Okay, so you’ve got your dog(s) covered…now on to you. Let’s start by bursting the bubble…you can’t impress anyone, but you can make everyone laugh. That phrase is something I’ve picked up from motor-racing circles, but you know what, it’s just so true here.
I believe many, before they start out, have wonderful dreams about them and their dogs being a natural, being fast from day one, and causing an upset among the well initiated. I’m sorry to tell you now, you can’t. You may well be a damn-sight better than people expect, but that’s the very best you can expect.
Mentally, you need to leave your ego at the door. This is a sport where everything and nothing is in your control all at the same time. If you’ve got great bike handling skills, brilliant, you’ll feel like you’re rarely using them. Got no notable mountain biking experience? Damn, you’ll wish you had. It’s a perplexing field where the only way to succeed, is to have fun.
Ignore that stop watch, put down that GPS tracker and just take your dog out for 5 minutes.
That’s all you need to do. Everything else, distance, speed, time, skills…they can all come later. Just take it steady and make it fun. There is nothing more to starting out.
Sorry, there’s a bit of a rant there…but it’s for a good purpose. All of the videos you’ll likely have seen online so far are from high-level championship races and from extensively well trained teams – no-one ever shares their painful first year(s) footage. Where every run seems to go not-quite-right, and self consciousness takes over. Here’s a tip – hardly anyone ever gets a perfect run. For perfection to occur in a situation like this you need yourself, your dog, your bike, the weather, the surrounding wildlife and the dirt below you, all to behave. Let’s just go from the outset with the opinion that, it just won’t happen.
Now, hopefully, you’re mentally prepared for this journey, and with that refreshed view, let’s look at your physical attributes to preparedness.
You need to be able to ride a bicycle, and understand how the brakes work. You need to know instinctively what commands to call out, and put in place some contingency plans in case it all goes wrong.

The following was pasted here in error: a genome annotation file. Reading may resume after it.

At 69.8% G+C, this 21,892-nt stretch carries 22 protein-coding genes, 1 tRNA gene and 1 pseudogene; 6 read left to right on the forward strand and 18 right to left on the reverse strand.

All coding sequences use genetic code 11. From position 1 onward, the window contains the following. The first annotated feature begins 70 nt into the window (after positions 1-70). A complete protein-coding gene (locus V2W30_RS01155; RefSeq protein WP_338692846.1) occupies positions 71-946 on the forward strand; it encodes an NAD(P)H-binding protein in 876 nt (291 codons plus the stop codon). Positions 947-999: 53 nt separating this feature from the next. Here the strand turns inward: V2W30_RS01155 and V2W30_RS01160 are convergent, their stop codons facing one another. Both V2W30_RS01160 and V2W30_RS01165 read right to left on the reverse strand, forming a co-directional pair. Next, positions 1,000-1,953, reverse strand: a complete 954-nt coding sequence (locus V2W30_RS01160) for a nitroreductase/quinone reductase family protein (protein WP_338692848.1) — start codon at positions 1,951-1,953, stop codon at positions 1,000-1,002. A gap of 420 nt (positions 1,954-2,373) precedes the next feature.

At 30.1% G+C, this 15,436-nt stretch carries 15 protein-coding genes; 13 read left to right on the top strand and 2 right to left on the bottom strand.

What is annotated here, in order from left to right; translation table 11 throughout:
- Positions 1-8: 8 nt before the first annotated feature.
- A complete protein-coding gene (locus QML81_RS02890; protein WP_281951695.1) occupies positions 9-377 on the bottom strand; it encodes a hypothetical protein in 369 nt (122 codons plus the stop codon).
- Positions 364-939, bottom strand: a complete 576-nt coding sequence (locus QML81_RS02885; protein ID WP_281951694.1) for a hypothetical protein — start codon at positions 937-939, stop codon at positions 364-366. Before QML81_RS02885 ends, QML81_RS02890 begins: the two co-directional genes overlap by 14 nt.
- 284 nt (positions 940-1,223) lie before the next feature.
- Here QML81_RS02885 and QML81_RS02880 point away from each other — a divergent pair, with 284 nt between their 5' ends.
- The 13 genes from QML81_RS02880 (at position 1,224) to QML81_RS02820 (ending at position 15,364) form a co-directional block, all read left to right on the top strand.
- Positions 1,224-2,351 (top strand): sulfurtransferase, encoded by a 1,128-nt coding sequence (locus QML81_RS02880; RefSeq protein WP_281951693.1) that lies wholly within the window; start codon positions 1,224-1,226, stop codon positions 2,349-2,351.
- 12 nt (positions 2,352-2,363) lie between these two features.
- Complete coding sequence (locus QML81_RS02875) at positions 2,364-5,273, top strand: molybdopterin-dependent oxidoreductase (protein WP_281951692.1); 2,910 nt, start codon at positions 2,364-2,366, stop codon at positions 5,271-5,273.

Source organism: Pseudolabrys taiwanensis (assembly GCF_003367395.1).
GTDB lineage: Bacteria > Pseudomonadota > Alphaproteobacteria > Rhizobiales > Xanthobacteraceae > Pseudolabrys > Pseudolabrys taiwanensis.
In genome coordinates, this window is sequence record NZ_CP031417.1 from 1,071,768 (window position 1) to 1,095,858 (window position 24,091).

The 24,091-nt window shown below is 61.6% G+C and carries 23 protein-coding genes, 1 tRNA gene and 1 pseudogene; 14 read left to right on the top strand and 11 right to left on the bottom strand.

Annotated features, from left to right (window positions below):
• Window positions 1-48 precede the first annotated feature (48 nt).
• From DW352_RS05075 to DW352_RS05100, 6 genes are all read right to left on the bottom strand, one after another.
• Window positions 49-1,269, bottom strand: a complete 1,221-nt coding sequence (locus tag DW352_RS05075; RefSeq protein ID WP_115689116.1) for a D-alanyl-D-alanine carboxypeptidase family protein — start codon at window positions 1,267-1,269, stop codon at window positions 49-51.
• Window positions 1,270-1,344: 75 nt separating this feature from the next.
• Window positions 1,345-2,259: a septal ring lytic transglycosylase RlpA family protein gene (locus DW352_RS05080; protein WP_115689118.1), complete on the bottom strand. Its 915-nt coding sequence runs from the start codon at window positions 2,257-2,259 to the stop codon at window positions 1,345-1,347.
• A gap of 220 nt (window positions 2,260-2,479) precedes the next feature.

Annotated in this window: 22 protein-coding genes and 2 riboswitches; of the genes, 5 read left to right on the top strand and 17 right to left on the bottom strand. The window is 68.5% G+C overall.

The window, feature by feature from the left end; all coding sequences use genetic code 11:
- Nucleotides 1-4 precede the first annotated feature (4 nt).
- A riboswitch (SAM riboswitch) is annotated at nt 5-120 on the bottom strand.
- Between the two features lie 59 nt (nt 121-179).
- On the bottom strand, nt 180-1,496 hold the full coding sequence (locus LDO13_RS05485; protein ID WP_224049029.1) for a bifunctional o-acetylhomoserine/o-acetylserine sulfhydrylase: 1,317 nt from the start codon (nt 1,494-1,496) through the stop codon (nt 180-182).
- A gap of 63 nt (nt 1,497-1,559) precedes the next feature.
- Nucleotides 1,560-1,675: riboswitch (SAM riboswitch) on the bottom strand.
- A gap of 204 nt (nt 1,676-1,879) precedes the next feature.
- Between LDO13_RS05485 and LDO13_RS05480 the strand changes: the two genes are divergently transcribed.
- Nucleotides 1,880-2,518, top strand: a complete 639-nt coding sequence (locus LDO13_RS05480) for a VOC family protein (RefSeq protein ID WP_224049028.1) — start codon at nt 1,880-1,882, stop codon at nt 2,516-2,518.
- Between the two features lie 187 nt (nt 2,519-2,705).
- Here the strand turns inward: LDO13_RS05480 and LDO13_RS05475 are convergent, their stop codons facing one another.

And finally, you need a few bits of kit for yourself:
This is the most important. Yes you know how to ride a bike, and you even rode down that really steep hill once without dying. But…why risk it? Seriously. Any insurance policy or race organisation will deem it mandatory, and should something happen to you, who’s gonna look after your pooch? Regular or full-face lid is your choice. I like to mix it up between the two depending on the conditions. If you won’t do it for yourself, do it for them. Lids’ up folks.
Not absolutely mandatory but strongly recommended. Especially in loose conditions, not only will the front tire be throwing dirt up in to your face, but the dogs will be flicking dirt up-and-at-you too. A bit of stray dog-poo in the eye is not fun people! Goggles look awesome along with a full-face helmet.
Totally personal preference, but hands are likely to take the brunt of a fall, and help a great deal against those pesky trail-side nettles.
- Knee and Elbow Pads
It’s difficult to justify this to some people, you’ll never want to wear pads right up until you come off properly for the first time. Then it’s a world of regret. Think wisely.
- Appropriate Clothing
You don’t need to go all-out looking like a Tour De France winner, or a Downhill MTB superstar. But comfortable, hard-wearing clothing is your friend. Flat footwear is preferable, as it gives better traction on your pedals.
That’s it…you are prepared. (Assuming the other core elements are also up-to-scratch; check here).